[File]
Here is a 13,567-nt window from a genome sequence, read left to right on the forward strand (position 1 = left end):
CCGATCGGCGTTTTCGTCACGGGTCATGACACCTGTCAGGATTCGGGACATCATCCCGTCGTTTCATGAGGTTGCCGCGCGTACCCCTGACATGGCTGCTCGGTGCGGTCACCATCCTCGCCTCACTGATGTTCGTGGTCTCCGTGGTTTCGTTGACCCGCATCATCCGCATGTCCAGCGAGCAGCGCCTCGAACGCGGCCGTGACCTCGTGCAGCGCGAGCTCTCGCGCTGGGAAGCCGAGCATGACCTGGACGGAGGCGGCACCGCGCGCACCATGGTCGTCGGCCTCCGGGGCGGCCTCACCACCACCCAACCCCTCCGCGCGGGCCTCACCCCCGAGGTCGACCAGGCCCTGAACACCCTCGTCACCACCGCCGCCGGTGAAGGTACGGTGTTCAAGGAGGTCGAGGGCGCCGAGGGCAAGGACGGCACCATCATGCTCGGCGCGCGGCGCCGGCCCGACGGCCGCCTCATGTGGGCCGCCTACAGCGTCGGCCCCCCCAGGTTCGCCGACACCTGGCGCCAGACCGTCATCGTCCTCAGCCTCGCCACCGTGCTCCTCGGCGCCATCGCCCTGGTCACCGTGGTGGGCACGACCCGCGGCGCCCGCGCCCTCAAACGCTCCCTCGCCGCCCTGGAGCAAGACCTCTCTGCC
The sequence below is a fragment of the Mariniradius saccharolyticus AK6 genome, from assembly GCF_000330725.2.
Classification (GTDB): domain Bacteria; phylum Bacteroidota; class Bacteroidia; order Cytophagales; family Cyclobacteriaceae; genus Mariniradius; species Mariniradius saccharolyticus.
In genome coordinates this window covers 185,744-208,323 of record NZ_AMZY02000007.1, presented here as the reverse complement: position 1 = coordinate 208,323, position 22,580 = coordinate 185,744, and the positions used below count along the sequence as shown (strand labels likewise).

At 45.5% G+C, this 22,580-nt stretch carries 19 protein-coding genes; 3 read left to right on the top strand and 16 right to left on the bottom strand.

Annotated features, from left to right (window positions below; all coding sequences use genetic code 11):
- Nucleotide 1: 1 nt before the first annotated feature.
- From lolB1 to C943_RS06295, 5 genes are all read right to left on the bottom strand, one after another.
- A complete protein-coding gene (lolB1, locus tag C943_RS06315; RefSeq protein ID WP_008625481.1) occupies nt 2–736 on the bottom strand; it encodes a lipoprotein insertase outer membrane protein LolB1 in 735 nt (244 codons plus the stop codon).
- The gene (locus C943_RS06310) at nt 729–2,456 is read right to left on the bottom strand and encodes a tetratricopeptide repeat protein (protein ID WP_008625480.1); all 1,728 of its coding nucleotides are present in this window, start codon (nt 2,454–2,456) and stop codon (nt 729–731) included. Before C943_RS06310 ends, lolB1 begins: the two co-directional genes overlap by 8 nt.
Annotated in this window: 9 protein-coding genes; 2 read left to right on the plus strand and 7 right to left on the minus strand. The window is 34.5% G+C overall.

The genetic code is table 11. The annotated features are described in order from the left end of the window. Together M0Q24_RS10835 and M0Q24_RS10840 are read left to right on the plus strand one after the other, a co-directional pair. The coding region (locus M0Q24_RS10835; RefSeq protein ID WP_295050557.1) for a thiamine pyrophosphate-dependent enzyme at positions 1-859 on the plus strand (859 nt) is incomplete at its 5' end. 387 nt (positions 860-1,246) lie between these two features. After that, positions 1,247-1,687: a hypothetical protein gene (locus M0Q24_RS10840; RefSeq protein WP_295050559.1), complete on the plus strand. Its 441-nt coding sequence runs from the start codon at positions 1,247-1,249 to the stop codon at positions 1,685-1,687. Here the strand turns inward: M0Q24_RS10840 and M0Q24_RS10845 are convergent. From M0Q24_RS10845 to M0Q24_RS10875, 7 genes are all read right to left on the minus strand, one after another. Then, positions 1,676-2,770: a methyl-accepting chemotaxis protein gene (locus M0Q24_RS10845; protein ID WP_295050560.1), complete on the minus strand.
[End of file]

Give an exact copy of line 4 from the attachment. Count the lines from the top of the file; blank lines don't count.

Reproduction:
Classification (GTDB): domain Bacteria; phylum Bacteroidota; class Bacteroidia; order Cytophagales; family Cyclobacteriaceae; genus Mariniradius; species Mariniradius saccharolyticus.